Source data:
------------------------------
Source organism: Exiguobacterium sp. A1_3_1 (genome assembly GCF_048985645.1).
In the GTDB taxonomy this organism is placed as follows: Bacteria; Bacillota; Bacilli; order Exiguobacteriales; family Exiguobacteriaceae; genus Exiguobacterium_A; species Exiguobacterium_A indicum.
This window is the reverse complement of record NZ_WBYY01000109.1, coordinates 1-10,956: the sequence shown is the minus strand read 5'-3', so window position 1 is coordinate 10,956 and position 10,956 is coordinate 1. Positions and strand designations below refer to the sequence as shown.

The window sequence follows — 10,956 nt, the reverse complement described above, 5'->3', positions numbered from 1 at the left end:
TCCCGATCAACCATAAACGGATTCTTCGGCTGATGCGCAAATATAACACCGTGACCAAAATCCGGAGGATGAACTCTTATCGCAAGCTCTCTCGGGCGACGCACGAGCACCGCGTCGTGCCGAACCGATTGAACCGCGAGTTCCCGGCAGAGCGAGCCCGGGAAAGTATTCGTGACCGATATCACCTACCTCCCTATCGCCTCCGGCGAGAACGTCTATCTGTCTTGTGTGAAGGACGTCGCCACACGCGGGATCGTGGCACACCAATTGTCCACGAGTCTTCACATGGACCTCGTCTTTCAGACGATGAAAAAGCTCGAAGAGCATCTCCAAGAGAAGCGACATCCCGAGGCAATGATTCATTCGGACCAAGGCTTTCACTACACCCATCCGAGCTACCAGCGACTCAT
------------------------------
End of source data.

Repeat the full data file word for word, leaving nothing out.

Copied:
Source organism: Exiguobacterium sp. A1_3_1 (genome assembly GCF_048985645.1).
In the GTDB taxonomy this organism is placed as follows: Bacteria; Bacillota; Bacilli; order Exiguobacteriales; family Exiguobacteriaceae; genus Exiguobacterium_A; species Exiguobacterium_A indicum.
This window is the reverse complement of record NZ_WBYY01000109.1, coordinates 1-10,956: the sequence shown is the minus strand read 5'-3', so window position 1 is coordinate 10,956 and position 10,956 is coordinate 1. Positions and strand designations below refer to the sequence as shown.

The window sequence follows — 10,956 nt, the reverse complement described above, 5'->3', positions numbered from 1 at the left end:
TCCCGATCAACCATAAACGGATTCTTCGGCTGATGCGCAAATATAACACCGTGACCAAAATCCGGAGGATGAACTCTTATCGCAAGCTCTCTCGGGCGACGCACGAGCACCGCGTCGTGCCGAACCGATTGAACCGCGAGTTCCCGGCAGAGCGAGCCCGGGAAAGTATTCGTGACCGATATCACCTACCTCCCTATCGCCTCCGGCGAGAACGTCTATCTGTCTTGTGTGAAGGACGTCGCCACACGCGGGATCGTGGCACACCAATTGTCCACGAGTCTTCACATGGACCTCGTCTTTCAGACGATGAAAAAGCTCGAAGAGCATCTCCAAGAGAAGCGACATCCCGAGGCAATGATTCATTCGGACCAAGGCTTTCACTACACCCATCCGAGCTACCAGCGACTCAT